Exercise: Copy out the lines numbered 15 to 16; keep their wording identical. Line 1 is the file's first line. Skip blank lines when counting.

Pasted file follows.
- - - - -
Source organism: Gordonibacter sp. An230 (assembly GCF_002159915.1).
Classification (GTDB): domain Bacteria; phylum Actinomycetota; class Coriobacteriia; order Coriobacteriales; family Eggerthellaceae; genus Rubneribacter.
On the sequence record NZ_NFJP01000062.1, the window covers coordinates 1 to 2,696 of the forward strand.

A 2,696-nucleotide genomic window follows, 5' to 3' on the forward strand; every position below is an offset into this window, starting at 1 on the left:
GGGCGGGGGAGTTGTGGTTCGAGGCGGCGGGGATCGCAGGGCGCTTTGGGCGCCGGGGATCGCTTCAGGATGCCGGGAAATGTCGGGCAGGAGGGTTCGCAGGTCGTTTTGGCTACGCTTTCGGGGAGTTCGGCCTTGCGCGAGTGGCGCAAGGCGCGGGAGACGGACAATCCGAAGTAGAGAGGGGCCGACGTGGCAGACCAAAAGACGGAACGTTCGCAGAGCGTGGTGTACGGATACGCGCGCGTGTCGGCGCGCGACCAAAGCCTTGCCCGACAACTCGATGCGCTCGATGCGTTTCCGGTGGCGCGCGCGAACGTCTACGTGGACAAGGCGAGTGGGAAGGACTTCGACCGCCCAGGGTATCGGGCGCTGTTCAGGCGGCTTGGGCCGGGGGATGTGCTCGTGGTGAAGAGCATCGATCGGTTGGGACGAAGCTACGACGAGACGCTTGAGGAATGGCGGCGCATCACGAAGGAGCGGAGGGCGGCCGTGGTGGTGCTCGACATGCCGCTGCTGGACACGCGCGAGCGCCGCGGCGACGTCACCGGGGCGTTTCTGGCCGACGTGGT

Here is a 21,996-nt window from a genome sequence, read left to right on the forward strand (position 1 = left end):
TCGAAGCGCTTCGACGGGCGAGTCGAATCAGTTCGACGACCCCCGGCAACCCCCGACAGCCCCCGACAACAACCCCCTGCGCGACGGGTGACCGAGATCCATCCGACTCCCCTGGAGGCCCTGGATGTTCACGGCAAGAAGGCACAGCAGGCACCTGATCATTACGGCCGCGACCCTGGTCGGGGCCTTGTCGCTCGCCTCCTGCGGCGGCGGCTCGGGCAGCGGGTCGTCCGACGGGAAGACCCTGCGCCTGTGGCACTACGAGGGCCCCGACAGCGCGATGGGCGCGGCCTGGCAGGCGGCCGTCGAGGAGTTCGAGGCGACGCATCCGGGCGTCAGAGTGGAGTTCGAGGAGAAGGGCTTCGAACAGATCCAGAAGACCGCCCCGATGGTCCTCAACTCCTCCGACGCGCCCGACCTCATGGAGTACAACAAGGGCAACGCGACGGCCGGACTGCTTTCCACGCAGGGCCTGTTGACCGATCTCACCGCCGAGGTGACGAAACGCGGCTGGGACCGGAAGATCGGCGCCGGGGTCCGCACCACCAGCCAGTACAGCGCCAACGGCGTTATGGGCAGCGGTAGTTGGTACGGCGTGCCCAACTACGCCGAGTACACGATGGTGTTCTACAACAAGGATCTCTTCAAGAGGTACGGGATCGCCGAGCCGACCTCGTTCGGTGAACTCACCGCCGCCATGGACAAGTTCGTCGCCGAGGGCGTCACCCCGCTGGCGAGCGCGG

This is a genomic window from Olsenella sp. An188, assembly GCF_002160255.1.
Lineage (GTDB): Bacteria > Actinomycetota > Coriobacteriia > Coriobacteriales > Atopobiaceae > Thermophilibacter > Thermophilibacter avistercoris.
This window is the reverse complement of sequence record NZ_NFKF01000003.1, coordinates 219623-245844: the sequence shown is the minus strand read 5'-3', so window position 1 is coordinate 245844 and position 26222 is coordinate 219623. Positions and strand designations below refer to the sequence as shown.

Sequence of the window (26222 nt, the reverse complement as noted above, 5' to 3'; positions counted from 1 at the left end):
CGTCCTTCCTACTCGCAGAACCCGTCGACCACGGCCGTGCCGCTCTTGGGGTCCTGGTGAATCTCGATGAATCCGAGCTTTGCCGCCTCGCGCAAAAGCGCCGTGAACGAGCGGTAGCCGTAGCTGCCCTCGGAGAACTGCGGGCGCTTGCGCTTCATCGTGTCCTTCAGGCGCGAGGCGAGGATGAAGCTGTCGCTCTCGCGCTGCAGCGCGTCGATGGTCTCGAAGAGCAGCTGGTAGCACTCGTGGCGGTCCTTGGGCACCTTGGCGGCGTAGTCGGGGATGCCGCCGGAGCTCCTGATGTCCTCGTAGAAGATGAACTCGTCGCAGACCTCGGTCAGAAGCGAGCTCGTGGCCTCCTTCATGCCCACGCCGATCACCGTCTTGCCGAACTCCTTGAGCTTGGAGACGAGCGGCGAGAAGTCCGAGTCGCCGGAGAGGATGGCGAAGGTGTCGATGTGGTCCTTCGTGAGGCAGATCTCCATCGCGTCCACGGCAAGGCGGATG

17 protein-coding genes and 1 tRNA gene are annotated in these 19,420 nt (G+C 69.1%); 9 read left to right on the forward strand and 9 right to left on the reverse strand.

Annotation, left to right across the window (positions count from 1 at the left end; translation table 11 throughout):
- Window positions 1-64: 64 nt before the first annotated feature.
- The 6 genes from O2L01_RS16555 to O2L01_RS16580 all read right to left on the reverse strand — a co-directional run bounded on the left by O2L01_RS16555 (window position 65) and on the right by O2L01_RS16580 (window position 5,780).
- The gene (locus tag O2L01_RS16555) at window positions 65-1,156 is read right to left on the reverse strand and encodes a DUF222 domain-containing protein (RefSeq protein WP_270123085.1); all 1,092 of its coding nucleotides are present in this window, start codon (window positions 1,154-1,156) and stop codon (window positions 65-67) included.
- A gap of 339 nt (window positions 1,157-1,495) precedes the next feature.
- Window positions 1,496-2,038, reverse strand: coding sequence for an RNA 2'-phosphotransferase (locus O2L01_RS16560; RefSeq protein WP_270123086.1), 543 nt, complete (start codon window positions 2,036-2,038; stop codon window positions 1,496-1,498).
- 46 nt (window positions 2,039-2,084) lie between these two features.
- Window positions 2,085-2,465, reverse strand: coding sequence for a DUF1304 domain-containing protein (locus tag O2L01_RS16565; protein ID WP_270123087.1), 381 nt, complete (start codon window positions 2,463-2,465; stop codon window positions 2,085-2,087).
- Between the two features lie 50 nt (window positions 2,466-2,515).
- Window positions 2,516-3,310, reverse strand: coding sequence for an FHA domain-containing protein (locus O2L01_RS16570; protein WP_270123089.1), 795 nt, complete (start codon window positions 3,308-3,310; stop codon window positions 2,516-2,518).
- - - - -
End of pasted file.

- Window positions 1-64: 64 nt before the first annotated feature.
- The 6 genes from O2L01_RS16555 to O2L01_RS16580 all read right to left on the reverse strand — a co-directional run bounded on the left by O2L01_RS16555 (window position 65) and on the right by O2L01_RS16580 (window position 5,780).